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The Format of the Night
During my tenure as a tango dancer and teacher, I have observed many social dancers and spent some time designing this course to tackle most of the issues I see in newcomers and "hail mary dancers"? What is a "hail mary dancer"? Like in football, a "hail mary pass" is when the quarterback throws the football with a limited chance of success. Hence, a "hail mary dancer" is someone who thinks they know a figure and fails more than succeeds in its execution. If you have to correct or teach every partner you dance with what you are trying to accomplish, then there are essential building blocks and fundamentals you don't understand to execute the move every time. A good dancer can dance with any partner to any song without stipulations.
I created this course to teach the proper tools and techniques that will help you become successful in learning and mastering Argentine tango. Suppose you are a beginner, someone who has hit a wall or plateau or is frustrated with your progression. In that case, this course will help you learn to be a better leader or follower. Still, it will assist in giving you the true essence and rules of tango so that you will be able to retain more information at any festival or specialty workshops you attend outside our studio.
The Tango Fundamental Class
We will start from the ground up by covering the basic movements of tango, which include: walking, a proper cross, weight changes, ochos, rebounds, and molinetes (giros); we will learn both how to use your instrument, how to understand your partner's instrument in turn. I believe that learning the true character and rules of the dance will make you thrive better at any dance you study. Therefore, I will use figures to teach you, but the classes are not figure-based. Each one of these subjects will be broached in accordance to the figure or sequence being taught in the intermediate class.
Think of this course as a way to learn the character of the dance and master the fundamental rules of leading, following, axis, moving backward correctly, body alignment, posture, and how to look like a tango dancer, not just a person trying tango. Another reason why I say that I am not a figure-based teacher is, some of you only know figures and don't know how to move them around the floor. We will learn the rules and ways to move about the floor.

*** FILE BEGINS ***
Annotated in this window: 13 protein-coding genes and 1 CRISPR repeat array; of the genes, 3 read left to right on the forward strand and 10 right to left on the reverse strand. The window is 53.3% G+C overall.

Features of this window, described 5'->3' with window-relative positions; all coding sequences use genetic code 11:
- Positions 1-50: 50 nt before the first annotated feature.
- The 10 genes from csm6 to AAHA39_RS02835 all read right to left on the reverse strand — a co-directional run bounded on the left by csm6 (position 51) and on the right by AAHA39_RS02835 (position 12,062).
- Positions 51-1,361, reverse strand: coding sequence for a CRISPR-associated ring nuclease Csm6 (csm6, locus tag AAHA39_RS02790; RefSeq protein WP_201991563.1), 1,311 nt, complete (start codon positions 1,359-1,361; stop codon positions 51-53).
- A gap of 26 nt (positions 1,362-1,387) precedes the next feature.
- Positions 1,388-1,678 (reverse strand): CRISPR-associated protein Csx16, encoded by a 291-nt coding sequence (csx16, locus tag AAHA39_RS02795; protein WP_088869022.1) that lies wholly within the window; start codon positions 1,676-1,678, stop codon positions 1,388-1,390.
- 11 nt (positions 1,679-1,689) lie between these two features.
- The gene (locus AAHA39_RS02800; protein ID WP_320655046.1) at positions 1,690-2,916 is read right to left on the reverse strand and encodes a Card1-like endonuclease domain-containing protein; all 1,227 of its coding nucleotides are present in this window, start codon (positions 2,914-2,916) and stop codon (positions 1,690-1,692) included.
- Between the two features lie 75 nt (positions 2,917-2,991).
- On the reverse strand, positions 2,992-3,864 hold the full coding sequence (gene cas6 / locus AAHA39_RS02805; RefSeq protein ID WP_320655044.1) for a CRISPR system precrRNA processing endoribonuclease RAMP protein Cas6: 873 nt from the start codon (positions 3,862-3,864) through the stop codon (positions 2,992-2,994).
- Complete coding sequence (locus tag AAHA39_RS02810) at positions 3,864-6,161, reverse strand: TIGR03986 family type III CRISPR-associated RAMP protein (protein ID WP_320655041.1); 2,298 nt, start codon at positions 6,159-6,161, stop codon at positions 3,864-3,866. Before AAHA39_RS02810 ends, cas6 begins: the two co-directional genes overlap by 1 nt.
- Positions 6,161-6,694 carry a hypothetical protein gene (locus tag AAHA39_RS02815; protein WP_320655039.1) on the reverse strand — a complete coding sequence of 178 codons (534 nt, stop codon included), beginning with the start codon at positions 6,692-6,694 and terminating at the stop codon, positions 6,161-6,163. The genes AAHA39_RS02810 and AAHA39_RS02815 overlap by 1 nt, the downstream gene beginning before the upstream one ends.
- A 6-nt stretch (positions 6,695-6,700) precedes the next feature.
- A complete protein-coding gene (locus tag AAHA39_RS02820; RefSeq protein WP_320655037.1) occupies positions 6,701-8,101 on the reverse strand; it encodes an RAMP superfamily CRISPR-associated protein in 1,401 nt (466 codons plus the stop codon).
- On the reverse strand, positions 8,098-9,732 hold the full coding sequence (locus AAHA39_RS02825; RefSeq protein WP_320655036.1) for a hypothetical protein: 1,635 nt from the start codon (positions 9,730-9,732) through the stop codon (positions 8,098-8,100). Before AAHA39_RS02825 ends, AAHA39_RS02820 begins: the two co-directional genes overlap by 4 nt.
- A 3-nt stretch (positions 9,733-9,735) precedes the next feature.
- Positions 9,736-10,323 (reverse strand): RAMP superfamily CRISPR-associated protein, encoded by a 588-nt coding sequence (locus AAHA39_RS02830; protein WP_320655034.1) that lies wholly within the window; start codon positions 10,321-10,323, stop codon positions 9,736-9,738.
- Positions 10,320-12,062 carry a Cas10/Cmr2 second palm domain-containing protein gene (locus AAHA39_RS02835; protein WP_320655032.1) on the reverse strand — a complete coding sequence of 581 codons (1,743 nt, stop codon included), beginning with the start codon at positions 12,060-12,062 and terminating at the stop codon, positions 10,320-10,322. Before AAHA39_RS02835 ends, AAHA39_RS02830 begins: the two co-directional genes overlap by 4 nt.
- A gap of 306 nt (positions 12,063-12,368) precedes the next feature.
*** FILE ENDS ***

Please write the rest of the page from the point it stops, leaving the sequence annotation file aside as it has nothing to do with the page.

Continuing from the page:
The Intermediate Class
Teaching advanced moves is always a fun idea. Unfortunately, I have attended and conducted a slew of classes slowed down by students who don't have their fundamentals in place. This roadblock is why I require anyone interested in the 7:30 class must take the 6:45 class beforehand. I will cover the basic rules as a warm-up for the intermediate class. That way, you can have a better chance of success and retention. The hope is to build a community of dancers advancing at the same pace. I will come by while people practice, give advanced dancers attending this class a flourish or more advanced version of the topic.
You will not always have to attend the 6:45 class first. Those who put in time and dedication and whose progress shows that the fundamentals of leading and movement are in place will advance. Eventually, as the student body grows in level, this class will become an advanced class. My definition of being an advanced dancer is performing multiple basics simultaneously or sequentially.
After seeing progress and retention throughout the student body, I will offer specialty workshops to learn fancier and more complex figures to spice up your tango.
The Guided Practica
Think of this as a shared private lesson. I don't believe a student should ever correct another student. I have attended practicas where I witnessed a dancer creating a mistake and fixing the other. These practicas allow dancers of any skill level to "teach." This experience teaches people that it is okay to do this in a social setting, which is insulting when people are attempting to have fun at milongas.
During our guided practica, I will play music and allow you to social dance as I walk around and give you pointers and tips on accomplishing what you are trying. Helping you dance and learn without frustrating each other.
I hope this answers most of your questions. Please feel free to contact me at (505) 948-1579 or at email@example.com.